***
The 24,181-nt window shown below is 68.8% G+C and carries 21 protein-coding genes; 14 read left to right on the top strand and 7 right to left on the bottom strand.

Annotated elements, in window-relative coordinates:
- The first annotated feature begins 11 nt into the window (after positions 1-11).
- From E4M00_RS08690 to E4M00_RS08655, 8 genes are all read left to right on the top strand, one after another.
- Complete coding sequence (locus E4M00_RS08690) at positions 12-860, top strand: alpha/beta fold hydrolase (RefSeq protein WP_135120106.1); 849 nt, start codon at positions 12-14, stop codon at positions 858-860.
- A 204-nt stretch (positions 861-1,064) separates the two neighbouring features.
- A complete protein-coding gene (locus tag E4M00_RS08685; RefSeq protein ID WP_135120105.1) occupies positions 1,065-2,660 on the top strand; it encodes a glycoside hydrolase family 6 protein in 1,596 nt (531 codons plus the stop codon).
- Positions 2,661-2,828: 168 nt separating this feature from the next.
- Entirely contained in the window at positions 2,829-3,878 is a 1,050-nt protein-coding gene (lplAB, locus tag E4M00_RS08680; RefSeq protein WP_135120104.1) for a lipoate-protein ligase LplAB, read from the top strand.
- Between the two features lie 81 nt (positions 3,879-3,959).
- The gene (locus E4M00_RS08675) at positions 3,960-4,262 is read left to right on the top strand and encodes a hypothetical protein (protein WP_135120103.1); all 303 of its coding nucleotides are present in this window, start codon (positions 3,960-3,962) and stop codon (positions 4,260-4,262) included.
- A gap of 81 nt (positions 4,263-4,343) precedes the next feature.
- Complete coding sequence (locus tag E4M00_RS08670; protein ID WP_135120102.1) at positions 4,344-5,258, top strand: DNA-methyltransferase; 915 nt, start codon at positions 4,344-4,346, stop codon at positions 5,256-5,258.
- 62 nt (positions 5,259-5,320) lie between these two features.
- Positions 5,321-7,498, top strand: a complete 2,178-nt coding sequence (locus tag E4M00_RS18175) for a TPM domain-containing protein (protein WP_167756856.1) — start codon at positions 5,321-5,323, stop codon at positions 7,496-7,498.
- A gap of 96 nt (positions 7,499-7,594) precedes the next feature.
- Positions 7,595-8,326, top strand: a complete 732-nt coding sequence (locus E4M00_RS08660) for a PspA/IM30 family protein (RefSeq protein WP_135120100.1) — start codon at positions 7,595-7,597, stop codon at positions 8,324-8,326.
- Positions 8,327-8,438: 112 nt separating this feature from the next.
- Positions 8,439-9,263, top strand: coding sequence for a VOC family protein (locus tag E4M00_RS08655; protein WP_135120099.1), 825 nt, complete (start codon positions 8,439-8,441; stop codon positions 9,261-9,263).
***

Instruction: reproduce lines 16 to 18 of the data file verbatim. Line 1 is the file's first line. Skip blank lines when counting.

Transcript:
- A gap of 96 nt (positions 7,499-7,594) precedes the next feature.
- Positions 7,595-8,326, top strand: a complete 732-nt coding sequence (locus E4M00_RS08660) for a PspA/IM30 family protein (RefSeq protein WP_135120100.1) — start codon at positions 7,595-7,597, stop codon at positions 8,324-8,326.
- Positions 8,327-8,438: 112 nt separating this feature from the next.